Wednesday, 19 December, 2018

United Kingdom admits 'horrendous' mistakes over 'Windrush' immigrants denied rights

Reading The News So far the government has said it's necessary because of changes to immigration law
Melinda Barton | 17 April, 2018, 01:16

Britain is hoping its historic links to Commonwealth countries will help develop new trade links as it leaves the European Union but it's also toughening immigration laws, rendering the children and grandchildren of some of those who came in the 1950s vulnerable and without clear evidence of British nationality despite paying taxes and holding down jobs for years.

Speaking to ITV News about the mistakes made in cases involving the Windrush generation facing deportation from the United Kingdom, immigration minister Caroline Nokes said: "There have been some horrendous situations that as a minister have appalled me".

Mrs May is to meet her counterparts from Caribbean states in the margins of the Commonwealth summit in London on Tuesday amid growing anger about individuals facing the threat of deportation and being denied access to healthcare due to United Kingdom paperwork issues.

But, despite having lived in the country for the majority of their lives, the group of British residents have begun to experience issues as a result of tightened United Kingdom immigration requirements.

Br Ms Nokes could not give an estimate for the number of people affected.

Their problems include difficulties when finding work, getting NHS care, accessing benefits, or trying to secure housing.

Ms Nokes apologised to members of the Windrush generation, saying: "I am very sorry that this situation has arisen".

She said: "Well, absolutely, these are people who we welcomed here way back in the 50s and 60s and it's really important to me that we correct any error, and that we send a message of reassurance to people who are here, we want to get this right for them".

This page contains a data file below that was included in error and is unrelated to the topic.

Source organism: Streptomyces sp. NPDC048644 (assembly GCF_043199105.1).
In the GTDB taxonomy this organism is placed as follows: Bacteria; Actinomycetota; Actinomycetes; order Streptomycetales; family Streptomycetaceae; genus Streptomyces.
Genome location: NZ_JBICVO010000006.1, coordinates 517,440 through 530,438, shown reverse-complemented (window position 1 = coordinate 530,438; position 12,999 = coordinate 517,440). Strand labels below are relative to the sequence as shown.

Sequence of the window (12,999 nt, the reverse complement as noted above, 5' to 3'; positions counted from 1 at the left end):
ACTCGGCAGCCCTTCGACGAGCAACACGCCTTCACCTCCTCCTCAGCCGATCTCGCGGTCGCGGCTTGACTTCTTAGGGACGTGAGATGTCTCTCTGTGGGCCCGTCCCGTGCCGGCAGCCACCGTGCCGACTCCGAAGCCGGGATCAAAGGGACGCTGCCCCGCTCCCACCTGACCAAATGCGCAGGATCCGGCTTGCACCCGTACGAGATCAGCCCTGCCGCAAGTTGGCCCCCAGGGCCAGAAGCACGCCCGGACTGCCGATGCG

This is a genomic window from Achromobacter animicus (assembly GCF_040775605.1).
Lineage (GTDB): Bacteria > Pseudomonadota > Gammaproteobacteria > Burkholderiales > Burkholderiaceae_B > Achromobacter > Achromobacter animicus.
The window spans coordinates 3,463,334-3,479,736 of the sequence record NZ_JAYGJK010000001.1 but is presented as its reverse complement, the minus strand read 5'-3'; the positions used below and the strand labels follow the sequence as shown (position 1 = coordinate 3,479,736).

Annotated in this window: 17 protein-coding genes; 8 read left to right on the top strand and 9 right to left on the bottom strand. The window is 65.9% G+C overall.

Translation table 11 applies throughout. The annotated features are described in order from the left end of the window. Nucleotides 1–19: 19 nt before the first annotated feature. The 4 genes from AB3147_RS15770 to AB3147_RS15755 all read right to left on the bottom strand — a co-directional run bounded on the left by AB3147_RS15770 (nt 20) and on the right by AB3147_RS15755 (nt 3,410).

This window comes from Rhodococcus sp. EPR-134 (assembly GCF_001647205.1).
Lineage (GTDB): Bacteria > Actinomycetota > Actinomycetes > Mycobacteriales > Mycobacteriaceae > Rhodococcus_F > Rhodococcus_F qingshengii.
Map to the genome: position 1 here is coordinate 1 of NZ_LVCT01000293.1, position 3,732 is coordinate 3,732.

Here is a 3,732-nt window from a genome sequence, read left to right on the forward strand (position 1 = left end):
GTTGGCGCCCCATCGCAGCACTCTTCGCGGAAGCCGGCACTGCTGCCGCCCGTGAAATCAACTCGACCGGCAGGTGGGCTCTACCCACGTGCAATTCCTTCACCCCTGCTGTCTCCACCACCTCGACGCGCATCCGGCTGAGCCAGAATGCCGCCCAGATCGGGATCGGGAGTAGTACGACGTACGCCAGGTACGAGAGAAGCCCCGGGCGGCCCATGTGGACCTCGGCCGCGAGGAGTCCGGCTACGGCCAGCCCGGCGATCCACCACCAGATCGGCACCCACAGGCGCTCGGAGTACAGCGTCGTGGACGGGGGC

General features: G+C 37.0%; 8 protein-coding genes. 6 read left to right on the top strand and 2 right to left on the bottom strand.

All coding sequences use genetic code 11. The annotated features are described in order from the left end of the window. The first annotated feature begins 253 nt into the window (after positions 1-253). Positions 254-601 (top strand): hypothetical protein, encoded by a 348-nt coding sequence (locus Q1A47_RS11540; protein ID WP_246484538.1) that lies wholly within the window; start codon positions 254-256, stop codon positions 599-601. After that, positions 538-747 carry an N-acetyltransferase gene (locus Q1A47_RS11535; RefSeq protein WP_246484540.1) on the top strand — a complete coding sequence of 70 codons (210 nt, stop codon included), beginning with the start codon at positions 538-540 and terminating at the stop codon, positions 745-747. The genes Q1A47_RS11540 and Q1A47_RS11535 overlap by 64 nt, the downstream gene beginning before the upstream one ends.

"The Government must immediately guarantee that anyone who comes forward to clarify their status should not face deportation or detention, because as things stand today there are thousands of people who are too anxious about their future to come forward".

The Labour MP for Tottenham ripped into Home Secretary Amber Rudd during the heated Commons debate. And we have seen the individual stories and they have been, some of them, awful to hear.

Labour have pointed to changes to United Kingdom immigration law introduced while the Prime Minister herself was in charge of the Home Office.

Many long-term immigrants who arrived from the Commonwealth as children have been told they are here illegally.

"Theresa May must apologise for this mess which has taken place as a direct outcome of the hostile environment she created".

Under the 1971 Immigration Act, all Commonwealth citizens already living in the United Kingdom were given indefinite leave to remain - but the right to free movement between Commonwealth nations was ended from that date onwards.

Liberal Democrat home affairs spokesperson Ed Davey accused the Home Office of "seriously failing" the Windrush generation.

They are known as the Windrush generation - a reference to the ship, the Empire Windrush, which brought workers from the West Indies to Britain in 1948.

"I am concerned that the Home Office is becoming too concerned with policy and strategy and sometimes loses sight of the individual", she said.

Barbados High Commissioner Guy Hewitt told the BBC: "Because they came from colonies which were not independent, they thought they were British subjects". A request for a meeting was reportedly refused at the weekend, although Downing Street said the Prime Minister had not been made aware of the approach.

Mrs May's official spokesman said the Prime Minister "deeply values" the contribution made by Commonwealth citizens in the United Kingdom, and was "clear that no-one with the right to be here will be made to leave".